Not the best choice, should I say. The train started very slowly (it took about 3 hours to get to the border), then stopped in Ruse and never went further, although my ticket was from Bucharest to Veliko Tarnovo. No-one bothered to offer me and my companions any explanations, so that is a yellow card to the Bulgarian railways. Add to this the problems we had coming back (like, we took the train from Gorno Orahovitsa, from a station where no-one was able to make some announcements for an international train in English, the train arrived 70 minutes late and stationed on a different line that the one announced on the panel) and that makes for a red card. So, after this experience, I say: do NOT go to Bulgaria by train and do NOT use the trains while in Bulgaria - you can get (unpleasant) surprises. I do not imply it is a rule, but two out of two is more than an accident, so it can happen.
Finally, we got to Veliko Tarnovo by bus. It was not simple to get tickets and the necessary information, as people do not speak foreign languages in a great measure (however, especially young people speak some English - some even do it well - while others manage pretty decently in German; also, I was very pleasantly surprised to see more than one person - including some of the organization stuff - speaking good Romanian).
An hour of delay from the original program and a lot of stress were the result of our journey from Bucharest to Veliko Tarnovo. The result was however worthy. The city, situated about 190 kilometers south from Bucharest and some 100+ kilometers from the northern border of Bulgaria, is a very pretty one.
I had the opportunity to check on my own skin the changes in the services sphere which took place in Bulgaria during the last years. The four star hotel Panorama, situated in the very center of Veliko Tarnovo, seemed to me by far the best hotel I ever stayed in. A ~30 sqm double room with a huge bathroom, a huge plasma TV set and the best panoramic view on Veliko Tarnovo made me feel hampered. Add to that the silk on the huge bed (it matters when you're like some 184 centimeters tall), the pool free of charge and the panoramic restaurant (benefiting of some good cooking). I inquired about the price for a double room such as mine, and I found out it is 60 euros/day (and 10% cheaper for an online reservation). The only small inconvenience was that wireless internet didn't work in the room, nor did the cable internet, because of a outlet malfunction, so I settled in the lobby bar to check on my mail.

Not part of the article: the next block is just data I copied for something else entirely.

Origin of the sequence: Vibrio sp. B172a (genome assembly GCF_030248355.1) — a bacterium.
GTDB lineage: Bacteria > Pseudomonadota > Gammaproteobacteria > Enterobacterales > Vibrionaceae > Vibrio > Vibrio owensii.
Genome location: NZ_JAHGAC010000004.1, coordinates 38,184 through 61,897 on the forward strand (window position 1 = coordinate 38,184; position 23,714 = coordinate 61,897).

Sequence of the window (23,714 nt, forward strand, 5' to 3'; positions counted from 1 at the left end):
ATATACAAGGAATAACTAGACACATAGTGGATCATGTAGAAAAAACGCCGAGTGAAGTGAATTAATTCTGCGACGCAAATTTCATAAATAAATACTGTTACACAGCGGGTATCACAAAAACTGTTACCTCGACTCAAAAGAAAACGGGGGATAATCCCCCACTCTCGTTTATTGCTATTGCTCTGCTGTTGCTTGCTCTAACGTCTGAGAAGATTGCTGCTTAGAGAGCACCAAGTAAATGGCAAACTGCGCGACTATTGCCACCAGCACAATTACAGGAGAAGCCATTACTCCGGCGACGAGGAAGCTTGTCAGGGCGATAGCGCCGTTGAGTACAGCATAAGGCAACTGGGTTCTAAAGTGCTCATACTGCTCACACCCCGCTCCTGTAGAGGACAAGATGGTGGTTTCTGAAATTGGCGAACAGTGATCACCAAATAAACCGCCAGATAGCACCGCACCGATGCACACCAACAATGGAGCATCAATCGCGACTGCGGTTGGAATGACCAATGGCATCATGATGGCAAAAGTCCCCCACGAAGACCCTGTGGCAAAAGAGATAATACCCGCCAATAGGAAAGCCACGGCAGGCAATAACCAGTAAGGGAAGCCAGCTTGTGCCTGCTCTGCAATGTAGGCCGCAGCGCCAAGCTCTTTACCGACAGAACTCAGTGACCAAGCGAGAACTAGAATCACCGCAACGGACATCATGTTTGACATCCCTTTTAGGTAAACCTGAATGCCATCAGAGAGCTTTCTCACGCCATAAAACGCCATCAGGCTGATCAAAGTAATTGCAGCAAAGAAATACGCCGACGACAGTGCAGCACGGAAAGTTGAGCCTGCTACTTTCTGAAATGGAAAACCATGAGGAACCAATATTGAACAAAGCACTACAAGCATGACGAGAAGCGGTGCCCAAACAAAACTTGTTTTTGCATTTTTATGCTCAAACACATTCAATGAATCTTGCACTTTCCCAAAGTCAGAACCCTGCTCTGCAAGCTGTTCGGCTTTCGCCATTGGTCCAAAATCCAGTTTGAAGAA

I really enjoyed the restaurants and pubs - nice, cheap (prices at half as compared to Bucharest) and serving good food. Also, the beer was cheap too (for a man, it makes a difference), although not as good as the one available at home, and there was, too, a selection of Bulgarian decent red wines.
Since during the first two days I was busy with the conference (my presentation was programmed on the second day after the arrival) but also tired from the travel and the stress, the first real contact with the city was on Thursday night, together with some colleagues from Cluj. We visited the center of Veliko Tarnovo, walking through the old streets and wandering around the lake and the Asen monument until midnight. The second occasion to visit was on Friday, as we visited one of the oldest churches in Bulgaria - dating from the 13th century AD - and the village of Arbanassi, with some very nice examples of old Bulgarian houses and a wonderfully painted church disguised as a house, built during the Ottoman rule (the Bulgarians were not allowed at the time to build churches).
The last opportunity to visit was on Saturday nights, when our hosts guided the participants to the conference in the cultural/arts center of Veliko Tarnovo and held - especially for us - a cultural program. First, a local choir sang a few songs (some of them religious, some other popular Bulgarian tunes - and I have to say I preferred the interpretation of the last ones), and then a dance ensemble entertained us with popular - and splendid - Bulgarian dances, which I definitely loved.
I have to add that the weather was just perfect. It was warm and sunny - which is not common for Veliko Tarnovo in late November, so I could wear - without any concern - spring clothes.
Generally, my impression in Bulgaria is that the country did not recover yet fully from the Communist period (and even problems generated by the former Ottoman rule are still visible). That translates in poorness, some bad roads (in any case, worst than in Romania, which all Romanians know holds the worst roads in the world - or not?) and grieved people, fighting to survive an endless transition. I also felt sorry for the wonderful hotels and bars, empty because of the crisis, although their offer is fine.
In the end, in place of a conclusion, I put Veliko Tarnovo on the list of places to visit again. It is as close as Prahova Valley (if you live in Bucharest), but much cheaper and, in my view, more civilized. Do not be surprised if I pay it a visit, again, in the near future.